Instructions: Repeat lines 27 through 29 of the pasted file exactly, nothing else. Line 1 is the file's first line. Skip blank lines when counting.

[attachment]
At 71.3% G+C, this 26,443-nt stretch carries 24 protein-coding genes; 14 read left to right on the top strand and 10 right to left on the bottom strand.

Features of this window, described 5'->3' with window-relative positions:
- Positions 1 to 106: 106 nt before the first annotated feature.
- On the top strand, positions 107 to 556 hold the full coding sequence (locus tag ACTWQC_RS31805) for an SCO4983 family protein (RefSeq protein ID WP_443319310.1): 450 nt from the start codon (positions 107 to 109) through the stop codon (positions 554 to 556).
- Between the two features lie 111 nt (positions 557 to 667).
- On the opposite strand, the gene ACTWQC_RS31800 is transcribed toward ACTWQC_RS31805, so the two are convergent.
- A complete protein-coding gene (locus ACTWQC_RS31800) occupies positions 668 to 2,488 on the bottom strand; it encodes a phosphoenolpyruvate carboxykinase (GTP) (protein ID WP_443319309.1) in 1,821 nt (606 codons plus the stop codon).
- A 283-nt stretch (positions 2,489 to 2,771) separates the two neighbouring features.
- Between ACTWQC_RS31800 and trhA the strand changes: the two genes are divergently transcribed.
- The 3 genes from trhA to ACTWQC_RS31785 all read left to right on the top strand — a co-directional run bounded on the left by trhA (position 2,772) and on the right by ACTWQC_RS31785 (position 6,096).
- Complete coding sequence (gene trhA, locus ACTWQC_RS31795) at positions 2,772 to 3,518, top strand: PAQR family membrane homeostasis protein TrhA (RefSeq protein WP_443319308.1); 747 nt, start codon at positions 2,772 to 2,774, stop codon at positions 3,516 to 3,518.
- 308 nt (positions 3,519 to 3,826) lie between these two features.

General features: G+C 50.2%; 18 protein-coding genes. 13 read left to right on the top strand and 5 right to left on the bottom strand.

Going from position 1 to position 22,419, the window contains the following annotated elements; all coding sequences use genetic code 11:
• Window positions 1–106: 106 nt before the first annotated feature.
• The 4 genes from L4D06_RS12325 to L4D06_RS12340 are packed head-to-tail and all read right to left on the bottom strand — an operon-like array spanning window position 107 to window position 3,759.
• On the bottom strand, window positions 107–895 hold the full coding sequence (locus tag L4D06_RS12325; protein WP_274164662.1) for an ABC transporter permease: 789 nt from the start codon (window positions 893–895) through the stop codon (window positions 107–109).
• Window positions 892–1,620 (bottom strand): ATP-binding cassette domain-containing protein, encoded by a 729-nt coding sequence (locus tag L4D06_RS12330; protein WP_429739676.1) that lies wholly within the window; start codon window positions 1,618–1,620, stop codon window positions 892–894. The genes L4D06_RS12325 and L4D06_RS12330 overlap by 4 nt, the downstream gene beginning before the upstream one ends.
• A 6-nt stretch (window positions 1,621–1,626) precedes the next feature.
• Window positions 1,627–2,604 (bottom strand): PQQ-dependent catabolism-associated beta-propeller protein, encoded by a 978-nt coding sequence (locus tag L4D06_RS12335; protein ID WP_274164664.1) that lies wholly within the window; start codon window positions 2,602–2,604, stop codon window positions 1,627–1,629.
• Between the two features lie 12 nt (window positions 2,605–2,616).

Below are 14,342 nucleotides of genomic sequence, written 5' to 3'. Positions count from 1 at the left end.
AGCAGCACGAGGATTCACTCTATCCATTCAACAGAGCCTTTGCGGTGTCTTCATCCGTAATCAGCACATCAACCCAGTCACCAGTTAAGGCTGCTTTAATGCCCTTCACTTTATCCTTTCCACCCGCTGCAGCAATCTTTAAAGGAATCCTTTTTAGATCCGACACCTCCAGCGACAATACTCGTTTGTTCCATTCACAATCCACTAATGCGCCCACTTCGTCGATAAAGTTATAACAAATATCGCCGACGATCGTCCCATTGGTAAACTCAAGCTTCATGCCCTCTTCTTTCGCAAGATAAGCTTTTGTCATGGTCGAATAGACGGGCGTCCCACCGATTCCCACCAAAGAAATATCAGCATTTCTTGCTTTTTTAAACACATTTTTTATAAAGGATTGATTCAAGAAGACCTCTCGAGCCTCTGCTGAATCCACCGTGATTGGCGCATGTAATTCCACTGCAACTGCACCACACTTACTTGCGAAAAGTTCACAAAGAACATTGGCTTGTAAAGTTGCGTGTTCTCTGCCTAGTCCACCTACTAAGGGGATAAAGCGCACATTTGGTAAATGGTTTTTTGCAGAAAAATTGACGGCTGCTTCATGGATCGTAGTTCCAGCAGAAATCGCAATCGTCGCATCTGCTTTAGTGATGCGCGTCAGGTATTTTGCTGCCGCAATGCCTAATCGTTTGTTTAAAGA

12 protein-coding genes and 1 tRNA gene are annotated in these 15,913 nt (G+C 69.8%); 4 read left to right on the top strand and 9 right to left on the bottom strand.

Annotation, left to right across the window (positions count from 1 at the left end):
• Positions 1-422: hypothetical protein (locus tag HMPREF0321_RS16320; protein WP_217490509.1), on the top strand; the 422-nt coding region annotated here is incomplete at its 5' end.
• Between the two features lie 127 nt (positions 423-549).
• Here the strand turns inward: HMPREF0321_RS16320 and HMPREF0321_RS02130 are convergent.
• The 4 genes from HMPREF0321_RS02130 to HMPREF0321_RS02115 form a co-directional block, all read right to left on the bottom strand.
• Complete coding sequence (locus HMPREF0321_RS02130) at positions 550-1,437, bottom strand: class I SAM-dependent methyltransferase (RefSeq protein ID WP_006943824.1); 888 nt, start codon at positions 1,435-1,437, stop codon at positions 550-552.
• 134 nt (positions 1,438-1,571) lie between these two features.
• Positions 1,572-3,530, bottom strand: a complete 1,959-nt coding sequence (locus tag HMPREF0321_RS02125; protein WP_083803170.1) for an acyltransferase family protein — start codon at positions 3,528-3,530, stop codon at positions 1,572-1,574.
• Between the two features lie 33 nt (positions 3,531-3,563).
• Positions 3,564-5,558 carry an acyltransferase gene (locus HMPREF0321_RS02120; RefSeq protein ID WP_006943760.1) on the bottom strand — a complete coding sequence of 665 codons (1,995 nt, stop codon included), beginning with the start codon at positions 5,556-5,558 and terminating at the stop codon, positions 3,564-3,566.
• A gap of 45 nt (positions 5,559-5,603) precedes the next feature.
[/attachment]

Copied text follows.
• Between the two features lie 127 nt (positions 423-549).
• Here the strand turns inward: HMPREF0321_RS16320 and HMPREF0321_RS02130 are convergent.
• The 4 genes from HMPREF0321_RS02130 to HMPREF0321_RS02115 form a co-directional block, all read right to left on the bottom strand.